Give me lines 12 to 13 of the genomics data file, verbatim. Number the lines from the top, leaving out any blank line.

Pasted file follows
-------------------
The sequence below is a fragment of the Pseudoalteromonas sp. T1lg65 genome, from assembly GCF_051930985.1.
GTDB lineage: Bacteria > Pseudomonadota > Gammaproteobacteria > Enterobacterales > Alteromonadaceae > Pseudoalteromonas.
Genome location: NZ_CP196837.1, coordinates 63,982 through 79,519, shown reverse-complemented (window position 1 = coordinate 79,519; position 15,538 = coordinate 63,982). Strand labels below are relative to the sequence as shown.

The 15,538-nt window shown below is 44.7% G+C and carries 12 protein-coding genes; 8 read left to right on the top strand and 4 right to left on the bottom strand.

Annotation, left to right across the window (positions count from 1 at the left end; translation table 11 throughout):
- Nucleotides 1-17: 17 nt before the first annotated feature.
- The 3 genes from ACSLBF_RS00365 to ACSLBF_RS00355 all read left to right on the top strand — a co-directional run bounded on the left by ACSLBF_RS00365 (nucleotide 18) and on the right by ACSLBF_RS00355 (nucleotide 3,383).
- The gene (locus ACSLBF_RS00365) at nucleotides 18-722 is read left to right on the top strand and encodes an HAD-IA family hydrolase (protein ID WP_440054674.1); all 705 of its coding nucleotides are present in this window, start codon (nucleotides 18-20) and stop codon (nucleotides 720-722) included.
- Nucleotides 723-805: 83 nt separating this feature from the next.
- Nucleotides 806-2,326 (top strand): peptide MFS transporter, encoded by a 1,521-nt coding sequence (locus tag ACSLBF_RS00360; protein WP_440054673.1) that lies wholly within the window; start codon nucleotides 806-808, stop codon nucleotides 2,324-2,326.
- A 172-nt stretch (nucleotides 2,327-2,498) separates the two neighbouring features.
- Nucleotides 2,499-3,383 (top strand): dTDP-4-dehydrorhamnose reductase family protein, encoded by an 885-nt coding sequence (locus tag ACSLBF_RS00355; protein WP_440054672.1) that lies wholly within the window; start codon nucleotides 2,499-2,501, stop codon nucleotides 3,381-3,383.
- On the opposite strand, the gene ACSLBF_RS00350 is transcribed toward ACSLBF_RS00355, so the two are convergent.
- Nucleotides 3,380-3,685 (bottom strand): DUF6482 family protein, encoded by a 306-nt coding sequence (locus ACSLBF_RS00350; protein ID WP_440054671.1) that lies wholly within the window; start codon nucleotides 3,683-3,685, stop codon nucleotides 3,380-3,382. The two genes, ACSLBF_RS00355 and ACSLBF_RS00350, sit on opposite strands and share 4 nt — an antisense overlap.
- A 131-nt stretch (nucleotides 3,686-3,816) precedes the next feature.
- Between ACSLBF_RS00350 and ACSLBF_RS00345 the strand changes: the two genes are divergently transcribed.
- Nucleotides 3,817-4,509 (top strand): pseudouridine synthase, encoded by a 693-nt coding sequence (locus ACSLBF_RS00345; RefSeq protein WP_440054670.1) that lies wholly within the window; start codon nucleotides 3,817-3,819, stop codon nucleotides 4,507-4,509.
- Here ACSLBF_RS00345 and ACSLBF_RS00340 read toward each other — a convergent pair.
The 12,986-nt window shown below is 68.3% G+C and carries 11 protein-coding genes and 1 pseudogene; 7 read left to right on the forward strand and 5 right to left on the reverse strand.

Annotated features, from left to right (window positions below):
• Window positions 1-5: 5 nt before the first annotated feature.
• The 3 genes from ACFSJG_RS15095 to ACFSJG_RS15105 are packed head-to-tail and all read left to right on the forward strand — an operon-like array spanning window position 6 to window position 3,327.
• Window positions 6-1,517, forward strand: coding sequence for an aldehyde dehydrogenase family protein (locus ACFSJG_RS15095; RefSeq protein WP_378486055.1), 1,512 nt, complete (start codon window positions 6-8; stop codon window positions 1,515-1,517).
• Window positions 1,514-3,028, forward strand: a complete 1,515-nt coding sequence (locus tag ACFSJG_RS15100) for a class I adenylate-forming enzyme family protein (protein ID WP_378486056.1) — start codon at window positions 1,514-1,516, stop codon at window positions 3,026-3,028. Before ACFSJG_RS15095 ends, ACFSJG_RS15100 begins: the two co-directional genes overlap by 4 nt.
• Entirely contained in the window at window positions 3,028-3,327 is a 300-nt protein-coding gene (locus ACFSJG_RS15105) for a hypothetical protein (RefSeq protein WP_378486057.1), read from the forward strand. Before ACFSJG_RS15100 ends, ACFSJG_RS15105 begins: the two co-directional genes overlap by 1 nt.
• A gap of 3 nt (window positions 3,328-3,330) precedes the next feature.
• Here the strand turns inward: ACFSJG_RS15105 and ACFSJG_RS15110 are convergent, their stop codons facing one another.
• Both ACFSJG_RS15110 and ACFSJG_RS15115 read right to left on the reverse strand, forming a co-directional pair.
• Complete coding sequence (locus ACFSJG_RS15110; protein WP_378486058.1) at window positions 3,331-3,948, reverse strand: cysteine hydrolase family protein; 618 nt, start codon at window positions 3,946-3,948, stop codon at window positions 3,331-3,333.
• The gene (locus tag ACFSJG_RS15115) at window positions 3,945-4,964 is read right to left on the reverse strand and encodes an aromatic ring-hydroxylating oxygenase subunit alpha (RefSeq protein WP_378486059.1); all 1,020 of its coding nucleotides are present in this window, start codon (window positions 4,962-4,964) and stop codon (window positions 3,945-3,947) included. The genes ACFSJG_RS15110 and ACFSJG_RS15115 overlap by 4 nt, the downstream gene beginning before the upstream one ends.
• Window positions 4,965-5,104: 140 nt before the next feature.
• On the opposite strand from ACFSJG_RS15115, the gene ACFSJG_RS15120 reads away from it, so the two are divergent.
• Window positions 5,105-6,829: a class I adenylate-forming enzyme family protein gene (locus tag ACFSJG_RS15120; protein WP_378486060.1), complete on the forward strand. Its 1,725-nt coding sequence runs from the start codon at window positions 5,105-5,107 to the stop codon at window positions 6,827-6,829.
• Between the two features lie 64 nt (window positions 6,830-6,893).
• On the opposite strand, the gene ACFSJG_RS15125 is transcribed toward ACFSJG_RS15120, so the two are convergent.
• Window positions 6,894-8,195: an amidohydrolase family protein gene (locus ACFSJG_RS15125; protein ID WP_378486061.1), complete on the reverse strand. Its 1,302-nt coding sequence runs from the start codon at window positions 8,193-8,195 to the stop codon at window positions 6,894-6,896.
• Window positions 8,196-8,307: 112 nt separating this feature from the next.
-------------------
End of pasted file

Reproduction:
- Nucleotides 2,499-3,383 (top strand): dTDP-4-dehydrorhamnose reductase family protein, encoded by an 885-nt coding sequence (locus tag ACSLBF_RS00355; protein WP_440054672.1) that lies wholly within the window; start codon nucleotides 2,499-2,501, stop codon nucleotides 3,381-3,383.
- On the opposite strand, the gene ACSLBF_RS00350 is transcribed toward ACSLBF_RS00355, so the two are convergent.